Judy Hendricks won the lottery. She was 35 years old and six months’ pregnant when her water broke. She was admitted to a local hospital, where doctors told her that 80 percent of women in this situation will deliver their babies within 48 hours. They also told her that babies delivered so early in pregnancy have only a 60 percent chance of survival, “and the ones who do survive are often born with health problems,” she recalled.

Hendricks remained upbeat despite the dreary prognosis. She had been practicing T’ai Chi Chih for three years, and she continued to practice the slow, deliberate, graceful movements each morning in her hospital room.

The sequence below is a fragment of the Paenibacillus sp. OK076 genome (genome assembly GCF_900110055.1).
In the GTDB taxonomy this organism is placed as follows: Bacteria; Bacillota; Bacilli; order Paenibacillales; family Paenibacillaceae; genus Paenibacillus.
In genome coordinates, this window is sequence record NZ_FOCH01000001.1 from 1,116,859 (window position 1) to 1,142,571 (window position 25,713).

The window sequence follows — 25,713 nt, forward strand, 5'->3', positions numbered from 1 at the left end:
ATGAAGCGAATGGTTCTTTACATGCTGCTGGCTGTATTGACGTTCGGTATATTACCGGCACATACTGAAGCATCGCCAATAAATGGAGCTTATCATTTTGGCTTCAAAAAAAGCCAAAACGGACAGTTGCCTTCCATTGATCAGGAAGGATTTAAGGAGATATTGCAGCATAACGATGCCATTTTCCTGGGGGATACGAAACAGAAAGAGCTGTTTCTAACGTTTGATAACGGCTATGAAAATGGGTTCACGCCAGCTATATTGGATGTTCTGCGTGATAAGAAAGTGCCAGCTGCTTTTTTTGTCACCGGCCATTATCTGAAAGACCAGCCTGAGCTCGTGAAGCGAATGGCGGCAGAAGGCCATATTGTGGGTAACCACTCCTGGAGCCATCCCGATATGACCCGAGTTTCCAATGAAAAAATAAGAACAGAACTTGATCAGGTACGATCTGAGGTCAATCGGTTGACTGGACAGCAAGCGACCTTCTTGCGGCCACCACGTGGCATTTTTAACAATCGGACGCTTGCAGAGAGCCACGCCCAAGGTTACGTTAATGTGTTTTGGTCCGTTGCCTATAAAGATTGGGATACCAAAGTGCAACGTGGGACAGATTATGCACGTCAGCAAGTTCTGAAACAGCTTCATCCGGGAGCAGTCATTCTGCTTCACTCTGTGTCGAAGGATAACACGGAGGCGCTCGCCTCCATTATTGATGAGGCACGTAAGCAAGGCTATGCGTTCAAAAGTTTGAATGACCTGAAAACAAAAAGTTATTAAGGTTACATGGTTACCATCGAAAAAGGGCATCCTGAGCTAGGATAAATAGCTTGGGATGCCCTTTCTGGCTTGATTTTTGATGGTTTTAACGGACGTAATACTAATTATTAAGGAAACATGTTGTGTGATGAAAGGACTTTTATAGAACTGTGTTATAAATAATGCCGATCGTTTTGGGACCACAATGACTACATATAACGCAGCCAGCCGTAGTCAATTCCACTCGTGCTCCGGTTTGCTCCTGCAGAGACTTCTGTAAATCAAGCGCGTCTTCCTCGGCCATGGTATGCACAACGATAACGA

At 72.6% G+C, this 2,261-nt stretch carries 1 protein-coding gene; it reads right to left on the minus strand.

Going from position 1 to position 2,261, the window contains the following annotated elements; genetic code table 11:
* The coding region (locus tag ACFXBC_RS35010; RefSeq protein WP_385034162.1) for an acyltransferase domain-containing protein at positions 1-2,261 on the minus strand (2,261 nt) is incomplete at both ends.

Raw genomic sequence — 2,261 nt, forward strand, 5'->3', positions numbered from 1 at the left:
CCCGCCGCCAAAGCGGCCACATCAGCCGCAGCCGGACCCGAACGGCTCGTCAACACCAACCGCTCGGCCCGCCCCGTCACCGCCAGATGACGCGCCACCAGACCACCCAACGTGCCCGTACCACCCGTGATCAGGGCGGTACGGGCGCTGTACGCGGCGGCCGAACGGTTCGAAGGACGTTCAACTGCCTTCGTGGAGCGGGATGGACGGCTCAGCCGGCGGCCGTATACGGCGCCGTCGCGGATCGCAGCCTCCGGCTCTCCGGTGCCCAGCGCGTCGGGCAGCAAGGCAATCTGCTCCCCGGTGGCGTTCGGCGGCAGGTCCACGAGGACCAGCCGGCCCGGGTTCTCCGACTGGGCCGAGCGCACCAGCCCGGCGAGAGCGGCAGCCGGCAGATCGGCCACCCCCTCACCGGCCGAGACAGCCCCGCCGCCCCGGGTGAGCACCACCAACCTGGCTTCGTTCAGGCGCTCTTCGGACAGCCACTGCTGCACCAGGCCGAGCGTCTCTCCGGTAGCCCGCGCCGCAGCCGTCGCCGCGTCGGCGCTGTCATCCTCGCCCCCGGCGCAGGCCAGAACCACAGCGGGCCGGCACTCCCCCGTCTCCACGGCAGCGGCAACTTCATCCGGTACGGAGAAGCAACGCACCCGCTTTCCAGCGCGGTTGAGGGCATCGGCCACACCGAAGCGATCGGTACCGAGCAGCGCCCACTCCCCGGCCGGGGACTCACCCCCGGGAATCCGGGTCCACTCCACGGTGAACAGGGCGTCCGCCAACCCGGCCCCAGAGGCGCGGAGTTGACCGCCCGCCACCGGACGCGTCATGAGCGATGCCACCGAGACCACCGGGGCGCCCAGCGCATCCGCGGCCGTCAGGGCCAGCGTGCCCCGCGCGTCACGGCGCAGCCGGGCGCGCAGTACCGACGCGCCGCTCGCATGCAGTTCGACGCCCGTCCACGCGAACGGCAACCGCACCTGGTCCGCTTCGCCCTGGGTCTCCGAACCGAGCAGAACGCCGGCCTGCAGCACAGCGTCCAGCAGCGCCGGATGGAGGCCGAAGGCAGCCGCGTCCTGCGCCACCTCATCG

Three weeks into her stay, the baby still had not arrived. Tests revealed that the rupture had resealed and the amniotic fluid had replenished itself.

“They couldn’t believe it,” said Hendricks, who was sent home, continued practicing T’ai Chi Chih, and delivered a full-term baby girl.

“When I entered the hospital, the neonatal specialist told me the chances of delivering a healthy baby were about as good as winning the lottery,” said Hendricks, 40, a cancer research scientist at Sandia National Laboratories.

Daughter Anastasia, now 5, has begun to learn T’ai Chi Chih (pronounced Tie-Chee-Chuh).
And so can anybody.

The 20th annual T’ai Chi Chih Teachers Conference will be held in Albuquerque— the birthplace of T’ai Chi Chih— from Aug. 4-7 at the Albuquerque Marriott. It is expected to attract more than 170 teachers from across the U.S. and around the world.